What is surreal about Collier's gospel of comparative advantage, developing export markets and growth promotion is his failure to acknowledge the impact of economic activity on biodiversity services and climate change. If economic growth is to be the goal of African reform, then aggressive "de-growth" in developed countries must be pursued as a global offset. If capitalism is working, it certainly isn't working for the environment, which after all is our life support system. Someone needs to remind these critics that human extinction is bad for the bottom line. Dambisa Moyo is also a growth booster and a champion of trade. Kicking the aid -dependency cycle is necessary for good governance, which for her, "trumps all". Corrupt and incompetent governments effectively raise the cost of doing business or investing. And despite donor conditionalities, aid is easily stolen or redirected. All sound points But add Moyo to the list of analysts for whom overpopulation is an utterly inconspicuous agent of scarcity.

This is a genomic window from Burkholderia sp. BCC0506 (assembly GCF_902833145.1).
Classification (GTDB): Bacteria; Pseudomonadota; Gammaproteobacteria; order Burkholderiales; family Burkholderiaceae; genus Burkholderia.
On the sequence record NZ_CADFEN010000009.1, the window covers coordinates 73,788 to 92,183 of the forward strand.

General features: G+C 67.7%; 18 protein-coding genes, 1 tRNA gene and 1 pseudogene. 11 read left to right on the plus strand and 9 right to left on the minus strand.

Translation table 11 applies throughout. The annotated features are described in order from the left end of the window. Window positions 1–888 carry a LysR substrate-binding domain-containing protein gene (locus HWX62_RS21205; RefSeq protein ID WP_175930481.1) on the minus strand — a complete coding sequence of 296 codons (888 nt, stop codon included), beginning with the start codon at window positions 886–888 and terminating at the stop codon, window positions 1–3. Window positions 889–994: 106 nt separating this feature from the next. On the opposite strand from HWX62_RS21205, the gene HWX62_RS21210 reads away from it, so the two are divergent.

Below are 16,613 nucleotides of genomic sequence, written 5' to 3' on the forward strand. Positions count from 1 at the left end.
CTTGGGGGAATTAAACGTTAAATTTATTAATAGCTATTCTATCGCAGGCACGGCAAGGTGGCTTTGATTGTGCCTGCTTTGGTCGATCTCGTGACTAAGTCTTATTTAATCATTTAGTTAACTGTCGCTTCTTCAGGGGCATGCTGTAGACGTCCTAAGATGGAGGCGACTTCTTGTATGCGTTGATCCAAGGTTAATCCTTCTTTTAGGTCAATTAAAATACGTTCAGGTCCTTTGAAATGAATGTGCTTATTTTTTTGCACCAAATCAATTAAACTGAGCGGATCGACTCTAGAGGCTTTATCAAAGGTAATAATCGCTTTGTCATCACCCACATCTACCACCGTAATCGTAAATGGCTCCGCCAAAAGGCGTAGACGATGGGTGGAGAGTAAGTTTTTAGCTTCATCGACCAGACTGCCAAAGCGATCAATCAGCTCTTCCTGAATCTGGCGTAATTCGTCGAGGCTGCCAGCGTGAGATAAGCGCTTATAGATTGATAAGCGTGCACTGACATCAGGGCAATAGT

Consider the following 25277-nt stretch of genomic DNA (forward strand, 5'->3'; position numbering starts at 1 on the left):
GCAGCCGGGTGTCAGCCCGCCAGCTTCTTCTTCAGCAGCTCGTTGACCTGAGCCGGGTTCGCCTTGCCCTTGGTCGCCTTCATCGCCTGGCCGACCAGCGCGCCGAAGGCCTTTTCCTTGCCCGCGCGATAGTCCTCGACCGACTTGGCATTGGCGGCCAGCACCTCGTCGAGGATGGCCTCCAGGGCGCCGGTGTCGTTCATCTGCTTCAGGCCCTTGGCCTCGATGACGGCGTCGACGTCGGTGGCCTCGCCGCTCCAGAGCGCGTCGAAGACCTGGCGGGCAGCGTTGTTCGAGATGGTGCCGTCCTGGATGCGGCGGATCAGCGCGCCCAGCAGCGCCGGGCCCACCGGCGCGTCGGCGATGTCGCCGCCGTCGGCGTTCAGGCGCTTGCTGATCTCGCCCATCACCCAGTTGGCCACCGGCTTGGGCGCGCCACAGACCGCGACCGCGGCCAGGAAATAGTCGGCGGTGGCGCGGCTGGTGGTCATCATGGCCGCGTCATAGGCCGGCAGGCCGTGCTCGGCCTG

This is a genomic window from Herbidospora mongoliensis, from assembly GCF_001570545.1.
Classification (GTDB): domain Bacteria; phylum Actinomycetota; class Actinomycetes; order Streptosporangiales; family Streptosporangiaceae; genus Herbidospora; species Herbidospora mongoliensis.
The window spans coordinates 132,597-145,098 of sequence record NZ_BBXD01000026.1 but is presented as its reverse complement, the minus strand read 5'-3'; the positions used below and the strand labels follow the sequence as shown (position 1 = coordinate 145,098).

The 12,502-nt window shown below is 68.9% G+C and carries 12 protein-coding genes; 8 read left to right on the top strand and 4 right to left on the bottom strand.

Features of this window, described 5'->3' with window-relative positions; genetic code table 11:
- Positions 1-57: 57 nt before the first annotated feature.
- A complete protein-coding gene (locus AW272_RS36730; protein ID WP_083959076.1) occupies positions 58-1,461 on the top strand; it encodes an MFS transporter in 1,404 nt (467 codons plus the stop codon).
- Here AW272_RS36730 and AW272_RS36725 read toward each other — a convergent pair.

In some ways the predicament of failing states mired in poverty can be likened to a cancer patient surrounded by a team of oncologists who inform him to rest, take vitamins and avoid sugar, but make no mention of his chain-smoking. Population myopia is a strange affliction. It is as if the growth virus is equipped with a cloaking device that makes it unseen by the timid and the politically correct. No wonder the media and state broadcasters in particular, are loath to confront it, and instead offer us mock debates between what in reality, are false polarities trapped in their own cycle of denial.
July 1, 2010